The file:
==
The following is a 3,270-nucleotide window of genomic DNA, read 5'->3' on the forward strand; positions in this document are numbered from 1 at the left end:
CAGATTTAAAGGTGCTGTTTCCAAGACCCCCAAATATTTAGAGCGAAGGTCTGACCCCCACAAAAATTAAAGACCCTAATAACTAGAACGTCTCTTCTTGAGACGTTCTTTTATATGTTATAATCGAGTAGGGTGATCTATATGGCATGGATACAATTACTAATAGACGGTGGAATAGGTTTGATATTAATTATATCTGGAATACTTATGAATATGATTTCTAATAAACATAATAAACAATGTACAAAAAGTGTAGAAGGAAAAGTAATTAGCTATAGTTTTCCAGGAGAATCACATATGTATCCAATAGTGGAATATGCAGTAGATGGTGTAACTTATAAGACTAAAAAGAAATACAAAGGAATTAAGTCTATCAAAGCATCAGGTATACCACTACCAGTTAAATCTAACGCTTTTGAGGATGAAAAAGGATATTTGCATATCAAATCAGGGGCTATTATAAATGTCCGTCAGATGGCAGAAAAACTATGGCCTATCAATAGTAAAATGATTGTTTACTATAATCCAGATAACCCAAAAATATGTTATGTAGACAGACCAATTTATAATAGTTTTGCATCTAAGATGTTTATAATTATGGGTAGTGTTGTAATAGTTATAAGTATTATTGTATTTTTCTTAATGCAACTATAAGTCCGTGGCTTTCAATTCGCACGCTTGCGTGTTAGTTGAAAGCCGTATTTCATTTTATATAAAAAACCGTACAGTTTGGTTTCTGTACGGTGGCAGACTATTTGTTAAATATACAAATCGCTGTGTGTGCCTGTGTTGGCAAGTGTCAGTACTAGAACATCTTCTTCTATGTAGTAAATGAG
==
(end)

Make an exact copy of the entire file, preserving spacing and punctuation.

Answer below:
The following is a 3,270-nucleotide window of genomic DNA, read 5'->3' on the forward strand; positions in this document are numbered from 1 at the left end:
CAGATTTAAAGGTGCTGTTTCCAAGACCCCCAAATATTTAGAGCGAAGGTCTGACCCCCACAAAAATTAAAGACCCTAATAACTAGAACGTCTCTTCTTGAGACGTTCTTTTATATGTTATAATCGAGTAGGGTGATCTATATGGCATGGATACAATTACTAATAGACGGTGGAATAGGTTTGATATTAATTATATCTGGAATACTTATGAATATGATTTCTAATAAACATAATAAACAATGTACAAAAAGTGTAGAAGGAAAAGTAATTAGCTATAGTTTTCCAGGAGAATCACATATGTATCCAATAGTGGAATATGCAGTAGATGGTGTAACTTATAAGACTAAAAAGAAATACAAAGGAATTAAGTCTATCAAAGCATCAGGTATACCACTACCAGTTAAATCTAACGCTTTTGAGGATGAAAAAGGATATTTGCATATCAAATCAGGGGCTATTATAAATGTCCGTCAGATGGCAGAAAAACTATGGCCTATCAATAGTAAAATGATTGTTTACTATAATCCAGATAACCCAAAAATATGTTATGTAGACAGACCAATTTATAATAGTTTTGCATCTAAGATGTTTATAATTATGGGTAGTGTTGTAATAGTTATAAGTATTATTGTATTTTTCTTAATGCAACTATAAGTCCGTGGCTTTCAATTCGCACGCTTGCGTGTTAGTTGAAAGCCGTATTTCATTTTATATAAAAAACCGTACAGTTTGGTTTCTGTACGGTGGCAGACTATTTGTTAAATATACAAATCGCTGTGTGTGCCTGTGTTGGCAAGTGTCAGTACTAGAACATCTTCTTCTATGTAGTAAATGAG